Mimi’s Bowl : How I found myself in the grips of “babyfood panic”

  • Ergobaby
  • Apr 30, 2018
Mimi's Bowl | Miriam Cooper

Miriam Cooper is the founder of Mimi’s Bowl.
She cooks modern baby and toddler recipes, from her home in West London. Mum to one little girl, now 3 years old, and with another baby on the way. She is on a mission is to end, what she calls “babyfood panic”. Miriam shares daily what they eat at home, via her Instagram feed; she is well worth a follow for parent-friendly recipes and ideas.


How I found myself in the grips of “babyfood panic

As a mum with a three-year-old daughter and with another baby on the way, I have been through my share of culinary highs and lows. When my daughter was born one of the many challenges for me as a new mum proved to be food. As we approached her time to start weaning I found myself agonising over her first tastes and first solid foods; even this simplest of tasks raised a barrage of questions. I was gripped by “babyfood panic”, the only words I can find to describe my feelings of helplessness. And after sleepless nights, my anxious and exhausted state of mind didn’t help guide me. I believe I am not alone. Learning to feed your baby is at times extremely daunting, especially a first baby. Nothing had prepared me for this next challenge with my little girl.


Like most parents I began looking for advice about how best to get started: I found myself even more confused. Cartoon illustrations of fruit and vegetables danced around complicated recipes. There were long lists of out of season ingredients (that I don’t often buy), in strange flavour combinations: anyone for banana mashed with avocado? Or fish pureed with fruit? What I produced looked, smelt and tasted awful. I had simply no desire to eat it myself; instinctively this is not how I wanted to feed my young daughter.

I tried it all: from the expensive ‘all-in-one steaming and pureeing machine’ – that then required 30 minutes to take it apart and clean it, after each use… To the ice cube trays that froze solid so I couldn’t remove the food (you need freezing trays with a soft silicon shell)… I tried pureeing every fruit and vegetable my greengrocer had; initially fighting seasonality, because I had read somewhere about a specific list of fruits and vegetables that were good first foods to try…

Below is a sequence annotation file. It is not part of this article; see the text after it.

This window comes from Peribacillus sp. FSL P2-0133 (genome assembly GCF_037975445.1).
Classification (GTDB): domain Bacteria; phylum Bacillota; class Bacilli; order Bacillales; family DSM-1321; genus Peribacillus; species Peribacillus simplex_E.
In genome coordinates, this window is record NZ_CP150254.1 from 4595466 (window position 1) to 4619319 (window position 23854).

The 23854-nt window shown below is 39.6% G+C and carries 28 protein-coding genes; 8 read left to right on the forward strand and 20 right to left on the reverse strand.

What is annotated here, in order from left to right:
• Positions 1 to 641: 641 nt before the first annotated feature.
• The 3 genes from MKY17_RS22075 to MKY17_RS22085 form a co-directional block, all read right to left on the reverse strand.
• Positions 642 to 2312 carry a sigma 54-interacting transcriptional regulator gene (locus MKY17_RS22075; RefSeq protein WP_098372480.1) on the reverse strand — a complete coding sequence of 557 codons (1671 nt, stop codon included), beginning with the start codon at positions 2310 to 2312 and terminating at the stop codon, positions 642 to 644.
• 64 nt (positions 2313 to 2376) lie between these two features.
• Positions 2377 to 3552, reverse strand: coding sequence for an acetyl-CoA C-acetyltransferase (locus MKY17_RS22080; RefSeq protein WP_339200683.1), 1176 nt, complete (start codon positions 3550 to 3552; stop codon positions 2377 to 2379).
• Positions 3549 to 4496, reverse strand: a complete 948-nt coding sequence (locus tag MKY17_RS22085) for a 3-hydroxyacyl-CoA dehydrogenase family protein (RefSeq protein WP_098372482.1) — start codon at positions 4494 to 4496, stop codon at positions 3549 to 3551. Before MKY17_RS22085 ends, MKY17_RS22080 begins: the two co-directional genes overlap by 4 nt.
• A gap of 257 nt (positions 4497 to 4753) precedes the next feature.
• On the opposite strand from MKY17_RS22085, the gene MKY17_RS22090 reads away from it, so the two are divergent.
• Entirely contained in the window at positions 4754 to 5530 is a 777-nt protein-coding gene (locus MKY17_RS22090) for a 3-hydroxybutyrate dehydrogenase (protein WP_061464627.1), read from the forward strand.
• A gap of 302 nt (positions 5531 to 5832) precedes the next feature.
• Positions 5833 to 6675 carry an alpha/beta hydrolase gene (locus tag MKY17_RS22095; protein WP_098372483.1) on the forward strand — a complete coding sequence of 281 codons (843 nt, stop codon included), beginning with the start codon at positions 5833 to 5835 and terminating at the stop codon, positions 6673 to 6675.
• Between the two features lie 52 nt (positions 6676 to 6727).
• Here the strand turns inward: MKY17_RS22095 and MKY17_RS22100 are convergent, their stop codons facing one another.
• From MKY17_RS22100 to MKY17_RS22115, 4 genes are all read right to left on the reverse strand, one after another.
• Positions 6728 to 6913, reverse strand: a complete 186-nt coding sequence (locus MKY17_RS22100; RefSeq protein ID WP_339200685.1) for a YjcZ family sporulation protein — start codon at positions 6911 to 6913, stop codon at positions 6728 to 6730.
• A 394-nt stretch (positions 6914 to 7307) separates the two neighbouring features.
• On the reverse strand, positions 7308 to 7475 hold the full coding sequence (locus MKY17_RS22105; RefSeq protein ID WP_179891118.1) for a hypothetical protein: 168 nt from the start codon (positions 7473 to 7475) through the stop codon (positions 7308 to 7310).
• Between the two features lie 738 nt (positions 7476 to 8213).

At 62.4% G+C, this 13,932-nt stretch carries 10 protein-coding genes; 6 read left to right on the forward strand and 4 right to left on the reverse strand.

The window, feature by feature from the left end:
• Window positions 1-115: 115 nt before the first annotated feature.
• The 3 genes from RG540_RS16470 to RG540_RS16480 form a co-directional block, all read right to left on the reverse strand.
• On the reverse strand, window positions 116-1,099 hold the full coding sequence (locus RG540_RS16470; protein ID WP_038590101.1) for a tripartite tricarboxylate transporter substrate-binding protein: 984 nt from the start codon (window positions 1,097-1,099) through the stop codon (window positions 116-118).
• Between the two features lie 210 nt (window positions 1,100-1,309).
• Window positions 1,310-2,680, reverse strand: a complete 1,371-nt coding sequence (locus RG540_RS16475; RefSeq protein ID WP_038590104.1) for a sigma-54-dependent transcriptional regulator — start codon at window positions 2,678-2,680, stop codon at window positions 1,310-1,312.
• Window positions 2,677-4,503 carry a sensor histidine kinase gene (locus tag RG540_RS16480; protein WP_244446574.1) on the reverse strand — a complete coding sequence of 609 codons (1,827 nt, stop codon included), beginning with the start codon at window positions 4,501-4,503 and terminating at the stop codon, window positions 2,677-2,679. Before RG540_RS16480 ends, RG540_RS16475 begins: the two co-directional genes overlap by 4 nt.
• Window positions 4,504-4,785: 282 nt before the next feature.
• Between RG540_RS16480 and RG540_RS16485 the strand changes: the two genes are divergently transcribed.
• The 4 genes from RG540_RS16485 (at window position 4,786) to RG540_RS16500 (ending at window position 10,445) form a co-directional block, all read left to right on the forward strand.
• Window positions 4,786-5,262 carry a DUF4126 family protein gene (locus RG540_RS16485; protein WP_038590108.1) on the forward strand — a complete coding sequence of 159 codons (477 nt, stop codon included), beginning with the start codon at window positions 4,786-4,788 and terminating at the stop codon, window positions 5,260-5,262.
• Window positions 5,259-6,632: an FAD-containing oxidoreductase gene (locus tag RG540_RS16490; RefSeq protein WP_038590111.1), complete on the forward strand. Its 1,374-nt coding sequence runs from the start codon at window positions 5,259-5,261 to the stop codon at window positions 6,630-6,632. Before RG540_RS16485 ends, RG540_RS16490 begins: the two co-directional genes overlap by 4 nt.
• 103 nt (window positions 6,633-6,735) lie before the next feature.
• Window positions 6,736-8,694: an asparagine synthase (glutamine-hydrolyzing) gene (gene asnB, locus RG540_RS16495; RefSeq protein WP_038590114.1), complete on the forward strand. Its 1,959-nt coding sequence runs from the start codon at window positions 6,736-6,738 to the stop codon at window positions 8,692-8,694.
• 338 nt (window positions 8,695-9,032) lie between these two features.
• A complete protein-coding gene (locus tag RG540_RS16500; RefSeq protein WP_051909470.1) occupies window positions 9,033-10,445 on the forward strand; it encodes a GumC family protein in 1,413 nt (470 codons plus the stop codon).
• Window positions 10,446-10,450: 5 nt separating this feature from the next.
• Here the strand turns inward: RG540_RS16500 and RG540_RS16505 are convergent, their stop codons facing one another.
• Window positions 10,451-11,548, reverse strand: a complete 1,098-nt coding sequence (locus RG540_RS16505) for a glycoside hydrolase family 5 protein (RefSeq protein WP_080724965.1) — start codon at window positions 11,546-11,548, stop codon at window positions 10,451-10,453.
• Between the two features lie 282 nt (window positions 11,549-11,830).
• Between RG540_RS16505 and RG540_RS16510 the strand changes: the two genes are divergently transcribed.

My sense of babyfood panic just escalated, something had to change, or give. I was in a relentless pattern of preparing multiple meals and snacks a day, often only achieving a few mouthfuls of any, at a given meal. The effort and time I was investing, wasn’t seeing any return. So, I began to change and take confidence in doing things my own way. I cooked recipes that my daughter liked and that I could adapt and eat too. Who has time to make babyfood and then cook for themselves? I rejected expensive equipment for a simple hand blender and soft structured ice cube tray, both of which could go in a dishwasher. I tried to cook once and eat twice, by making more than I needed, in preparation for other meals. I stopped blending fruit with everything and started to develop my daughter’s palette from bitter to sweet tastes, using flavour combinations that are delicious. I strongly believe we shouldn’t privilege sweet flavours for babies from the outset; something so many baby food recipes do unnecessarily. I combined baby purees with baby led weaning (or finger foods), as there is no reason why you have to pick one approach over the other. And slowly I got to grips with my initial babyfood panic.

Mimi's Bowl | Kitchen Cupboard Pea Risotto

Kitchen Cupboard Pea Risotto

Mimi's Bowl | Quick Oven Baked Eggs

Quick Oven Baked Eggs

Mimi's Bowl | Yoghurt & Fruit Ice Pops

Yoghurt & Fruit Ice Pops

My experiences led me to start a blog and Instagram feed called Mimi’s Bowl; I wanted to reach out to other parents, who felt as I did. Firstly, to put an end to babyfood panic, and talk about it, but secondly to really re-think babyfood and family food, for a busy modern parent. There are so few relatable parent voices out there and even less tried and tested parent friendly recipes. Only a parent, who has been there, understands the determined rejection given by your baby, toddler, or child, when they repulse at the sight of food, you have lovingly made for them. I would personally challenge any professional chef not to quake at the very thought of a baby, or toddler diner, sitting at one of their tables. When I started talking to other parents, carers or grandparents cooking for little ones they could all relate: recounting similar stories.


As I approach the birth of my second child I have vowed to enjoy the experience more this time. Weaning should be a baby eating adventure: an experience for you to share and even enjoy with your baby. So, this time I’ll be taking a leaf out of my own book: I’ll be embracing the mess, enjoying the small moments of food success and laughing (mostly to myself) when my baby demonstrates “feedback”. (You are free to laugh too, if you want to follow my adventures and mis-adventures online). One thing I am certain of is there is no room for babyfood panic at my kitchen table anymore.


For more from Mimi’s Bowl visit www.mimisbowl.com or follow Miriam on social media :